Since Vidal has on-the-ground experience seeing how disputes over patent eligibility play out in litigation, she can bring a unique perspective to how the USPTO puts out guidance on the issue going forward, said Ian Blum of Cozen O'Connor.
"We as attorneys need a lot of clarification on how the patent office is going to be handling 101 issues," he said. "It'll be interesting to see what she will bring to the table as a litigator."
The USPTO itself can only implement guidance on how examiners can apply the law and court decisions, but the director is in a position to help shape policy on patent eligibility more broadly.
"Director Vidal appears to have made a commitment to work with Congress on 101 reform, and that is a good thing," Matal of Haynes and Boone said. "The director could play an important role in assisting Congress and helping to achieve consensus on this complex issue."
While the above issues have made headlines, there are many other things the USPTO director has to handle that have important repercussions for the patent system.
Those include topics that may have flown under the radar, such as the agency's review of whether patentability requirements should be revised to protect digital designs that encompass new and emerging technologies, including virtual and augmented-reality designs.
"The office solicited public comments in December 2020, but has yet to provide any substantive commentary on this issue since," said Tracy-Gene G. Durkin of Sterne Kessler Goldstein & Fox PLLC. "We look forward to the new agency director addressing this and other outstanding policy reviews that impact industry and innovation."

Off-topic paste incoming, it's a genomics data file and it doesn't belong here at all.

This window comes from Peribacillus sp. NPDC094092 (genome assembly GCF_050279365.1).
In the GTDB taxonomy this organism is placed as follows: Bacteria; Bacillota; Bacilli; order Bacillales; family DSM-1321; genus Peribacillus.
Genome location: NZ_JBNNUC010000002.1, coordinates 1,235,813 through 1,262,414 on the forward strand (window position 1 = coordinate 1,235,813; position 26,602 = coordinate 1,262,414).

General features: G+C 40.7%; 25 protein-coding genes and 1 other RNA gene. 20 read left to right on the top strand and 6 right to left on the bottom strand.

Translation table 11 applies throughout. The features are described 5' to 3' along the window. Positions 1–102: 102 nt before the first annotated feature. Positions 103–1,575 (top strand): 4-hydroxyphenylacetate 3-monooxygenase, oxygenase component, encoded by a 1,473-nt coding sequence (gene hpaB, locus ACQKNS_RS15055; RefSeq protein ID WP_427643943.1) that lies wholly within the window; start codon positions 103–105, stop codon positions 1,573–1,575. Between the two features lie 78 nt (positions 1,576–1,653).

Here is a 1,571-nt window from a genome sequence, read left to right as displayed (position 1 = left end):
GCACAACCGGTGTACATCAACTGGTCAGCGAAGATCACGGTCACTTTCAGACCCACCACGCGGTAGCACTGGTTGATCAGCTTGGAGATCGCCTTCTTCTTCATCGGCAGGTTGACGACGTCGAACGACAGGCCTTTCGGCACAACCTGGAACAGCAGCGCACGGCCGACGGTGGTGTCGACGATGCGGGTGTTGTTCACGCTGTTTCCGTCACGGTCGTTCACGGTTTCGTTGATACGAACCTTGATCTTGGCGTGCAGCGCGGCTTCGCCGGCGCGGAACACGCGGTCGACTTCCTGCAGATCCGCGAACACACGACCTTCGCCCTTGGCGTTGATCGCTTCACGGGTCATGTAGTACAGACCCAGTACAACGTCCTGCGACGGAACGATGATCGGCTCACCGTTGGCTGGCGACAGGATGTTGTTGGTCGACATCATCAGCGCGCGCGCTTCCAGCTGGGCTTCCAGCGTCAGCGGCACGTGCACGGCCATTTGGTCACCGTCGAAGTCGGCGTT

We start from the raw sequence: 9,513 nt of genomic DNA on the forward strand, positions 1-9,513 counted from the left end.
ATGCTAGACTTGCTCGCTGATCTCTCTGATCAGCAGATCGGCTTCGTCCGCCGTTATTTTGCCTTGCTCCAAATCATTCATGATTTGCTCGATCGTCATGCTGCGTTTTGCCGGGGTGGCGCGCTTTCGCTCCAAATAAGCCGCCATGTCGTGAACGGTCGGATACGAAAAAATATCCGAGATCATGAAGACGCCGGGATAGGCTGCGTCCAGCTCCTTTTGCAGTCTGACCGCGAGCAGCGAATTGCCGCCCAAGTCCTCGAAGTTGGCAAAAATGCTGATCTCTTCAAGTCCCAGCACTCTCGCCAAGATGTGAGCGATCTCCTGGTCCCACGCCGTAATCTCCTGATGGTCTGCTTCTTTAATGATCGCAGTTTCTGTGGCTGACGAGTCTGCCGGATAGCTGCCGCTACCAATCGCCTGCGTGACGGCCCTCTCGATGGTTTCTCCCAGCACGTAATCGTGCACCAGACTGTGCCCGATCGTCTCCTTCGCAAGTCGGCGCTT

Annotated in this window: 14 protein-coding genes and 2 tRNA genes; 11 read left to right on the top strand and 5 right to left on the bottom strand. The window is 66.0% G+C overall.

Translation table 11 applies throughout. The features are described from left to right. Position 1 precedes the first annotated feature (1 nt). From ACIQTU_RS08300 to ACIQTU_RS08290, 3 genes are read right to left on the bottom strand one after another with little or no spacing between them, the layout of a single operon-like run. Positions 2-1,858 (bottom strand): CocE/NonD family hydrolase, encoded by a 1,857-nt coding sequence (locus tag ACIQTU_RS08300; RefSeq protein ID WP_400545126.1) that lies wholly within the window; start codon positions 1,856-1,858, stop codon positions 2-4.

There are also broader issues where the director has a key role. For instance, the Supreme Court has asked for the government's views in four pending patent cases, and Vidal is now in a position to help shape those responses.
The justices requested a brief in one case involving patent eligibility nearly a year ago, and attorneys speculated that the request may have remained outstanding for so long because the government wanted to have a director in place before filing, although there is no way to know.
The official job title of the USPTO director also includes "Under Secretary of Commerce for Intellectual Property," which means that the director advises the administration on issues that don't necessarily involve the office, such as the intersection of intellectual property with antitrust and international trade.
Since Vidal has been in the trenches in litigation and understands IP at a "visceral level," she's ideally suited for that part of the job, said Pomper of the Innovation Alliance.
"Having the voice of someone with her level of experience sitting at the table when decisions are made that involve intellectual property is a really important thing for America," he said.
--Editing by Jay Jackson Jr. and Michael Watanabe.